Said demurrer was sustained without leave to amend. On July 22, 1966, a formal order sustaining the demurrer and a judgment of dismissal in favor of defendant Lick Fish & Poultry, Inc. was entered. The court therein stated that the demurrer was sustained without leave to amend ‘upon the grounds that the fictitious name defendants, including Doe I, were previously dismissed from the action at the pretrial conference held * * * on July 19, 1965, that no notice of the motion filed by plaintiff on October 20, 1965, for an order to modify the pretrial order and permit an amendment to the complaint was given to Lick Fish & Poultry, Inc., a corporation, sued as Doe I, that notice of the motion to vacate the dismissal of the ficitious name defendants was required under Code of Civil Procedure Section 473 to be given to Lick Fish & Poultry, Inc., which plaintiff endeavored to sue as Doe I, and finally, that the conplaint and each and every amendment to said complaint do not state facts sufficient to constitute a cause of action against Lick Fish & Poultry, Inc., a corporation, in that said complaint is barred by the statute of limitations, pursuant to the provisions of Code of Civil Procedure Section 340.’
Plaintiff appeals from the judgment of dismissal. Although plaintiff also undertook to appeal from the order sustaining the demurrer without leave to amend, the latter order is nonappealable.
Plaintiff contends that the court erred in sustaining defendant Lick's demurrer without leave to amend because (1) the order of November 16, 1965 which amended the pretrial conference order so as to reinstate certain fictitious defendants previously dismissed was entirely proper; (2) plaintiff was not required to notify defendant Lick of the motion to amend the pretrial conference order and complaint so as to substitute Lick in place of one of the fictitious defendants; and (3) plaintiff's cause of action against defendant Lick was not barred by the statute of limitations.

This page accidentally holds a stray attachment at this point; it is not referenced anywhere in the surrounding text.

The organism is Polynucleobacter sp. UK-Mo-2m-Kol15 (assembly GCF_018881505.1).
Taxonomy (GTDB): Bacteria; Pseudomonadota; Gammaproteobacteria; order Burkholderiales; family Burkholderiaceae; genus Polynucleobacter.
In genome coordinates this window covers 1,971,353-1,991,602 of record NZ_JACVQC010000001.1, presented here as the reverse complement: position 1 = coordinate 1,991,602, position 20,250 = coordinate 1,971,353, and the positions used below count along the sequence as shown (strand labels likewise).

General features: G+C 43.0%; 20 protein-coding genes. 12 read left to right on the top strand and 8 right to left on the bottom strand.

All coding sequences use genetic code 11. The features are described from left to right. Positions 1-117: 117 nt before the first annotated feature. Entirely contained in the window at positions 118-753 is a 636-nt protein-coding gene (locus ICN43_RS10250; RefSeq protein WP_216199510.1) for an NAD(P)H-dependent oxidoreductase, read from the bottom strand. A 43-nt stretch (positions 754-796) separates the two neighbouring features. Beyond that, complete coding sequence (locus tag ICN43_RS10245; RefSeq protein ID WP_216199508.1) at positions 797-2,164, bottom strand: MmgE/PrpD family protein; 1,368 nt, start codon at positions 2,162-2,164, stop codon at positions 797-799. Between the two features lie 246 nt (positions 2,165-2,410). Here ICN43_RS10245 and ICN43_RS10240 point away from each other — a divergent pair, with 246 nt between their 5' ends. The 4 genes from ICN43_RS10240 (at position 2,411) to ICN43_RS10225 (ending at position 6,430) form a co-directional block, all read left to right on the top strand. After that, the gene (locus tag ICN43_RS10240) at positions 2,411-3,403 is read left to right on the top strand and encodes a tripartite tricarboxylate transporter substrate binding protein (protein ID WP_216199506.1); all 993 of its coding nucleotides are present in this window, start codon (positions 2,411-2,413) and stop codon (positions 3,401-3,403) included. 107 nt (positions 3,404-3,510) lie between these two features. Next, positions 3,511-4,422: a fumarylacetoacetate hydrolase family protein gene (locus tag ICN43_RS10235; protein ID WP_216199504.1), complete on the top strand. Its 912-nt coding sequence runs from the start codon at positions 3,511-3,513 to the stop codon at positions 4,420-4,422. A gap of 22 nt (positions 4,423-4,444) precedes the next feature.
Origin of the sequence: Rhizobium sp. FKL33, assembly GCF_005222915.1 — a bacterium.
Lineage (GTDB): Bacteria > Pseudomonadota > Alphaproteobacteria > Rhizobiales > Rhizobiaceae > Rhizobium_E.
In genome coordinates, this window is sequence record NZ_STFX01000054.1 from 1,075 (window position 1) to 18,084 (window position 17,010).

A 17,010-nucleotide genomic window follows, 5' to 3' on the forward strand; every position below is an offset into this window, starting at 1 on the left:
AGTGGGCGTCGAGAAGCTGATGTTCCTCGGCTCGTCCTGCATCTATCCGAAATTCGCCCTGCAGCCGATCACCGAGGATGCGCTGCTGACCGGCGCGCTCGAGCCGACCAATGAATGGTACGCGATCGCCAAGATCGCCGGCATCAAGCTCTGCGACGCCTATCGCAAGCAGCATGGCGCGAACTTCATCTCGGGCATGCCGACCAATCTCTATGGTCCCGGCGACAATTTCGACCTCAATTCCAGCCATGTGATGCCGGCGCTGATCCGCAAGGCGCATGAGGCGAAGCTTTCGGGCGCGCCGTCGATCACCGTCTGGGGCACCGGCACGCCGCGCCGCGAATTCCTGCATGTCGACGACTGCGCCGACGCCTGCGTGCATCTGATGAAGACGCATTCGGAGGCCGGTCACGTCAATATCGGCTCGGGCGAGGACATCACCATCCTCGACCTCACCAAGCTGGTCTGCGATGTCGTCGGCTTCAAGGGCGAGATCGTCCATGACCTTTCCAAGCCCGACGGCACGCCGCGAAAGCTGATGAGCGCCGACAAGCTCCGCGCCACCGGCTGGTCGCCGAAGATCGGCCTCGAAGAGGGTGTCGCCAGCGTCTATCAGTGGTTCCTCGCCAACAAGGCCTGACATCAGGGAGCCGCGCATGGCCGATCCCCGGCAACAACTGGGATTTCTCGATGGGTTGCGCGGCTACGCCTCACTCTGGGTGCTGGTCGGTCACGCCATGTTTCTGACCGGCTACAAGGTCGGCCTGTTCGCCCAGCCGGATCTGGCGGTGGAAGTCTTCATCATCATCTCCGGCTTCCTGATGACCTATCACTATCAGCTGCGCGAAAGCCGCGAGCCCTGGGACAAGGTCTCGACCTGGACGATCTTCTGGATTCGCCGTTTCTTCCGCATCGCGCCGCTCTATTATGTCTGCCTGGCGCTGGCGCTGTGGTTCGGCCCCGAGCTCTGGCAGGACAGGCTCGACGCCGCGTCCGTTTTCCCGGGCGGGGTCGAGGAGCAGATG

We take these contentions in order. We agree that the amending of the pretrial conference order was proper. In Santa Catalina Island Co. v. Superior Court (1967) 248 Cal.App.2d 729, 56 Cal.Rptr. 876, the pretrial conference order dismissed all fictitious defendants named in the complaint. Over six months later said order was amended, by stipulation between the plaintiff and the named defendants, so as to reinstate Doe I and Doe II. Santa Catalina Island Company was then served with summons and complaint as a Doe defendant, appeared specially to quash service for lack of jurisdiction and, upon the denial of this motion, sought a writ of mandate. The appellate court, in denying the writ, held that since the dismissal of the fictitious defendants had been accomplished as part of pretrial conference procedure and not by plaintiff's independent written request, said dismissal did not become final when plaintiff failed within six months to move to set it aside under Code of Civil Procedure, section 473. To the contrary, plaintiff's remedy was provided by Code of Civil Procedure, section 576, which expressly authorized ‘Any judge, at any time before or after commencement of trial, in the furtherance of justice * * * (to) allow the amendment of any * * * pretrial conference order.’ (Pp. 730—731, 56 Cal.Rptr. p. 877.) The court held that this section clearly authorized the order reinstating Does I and II.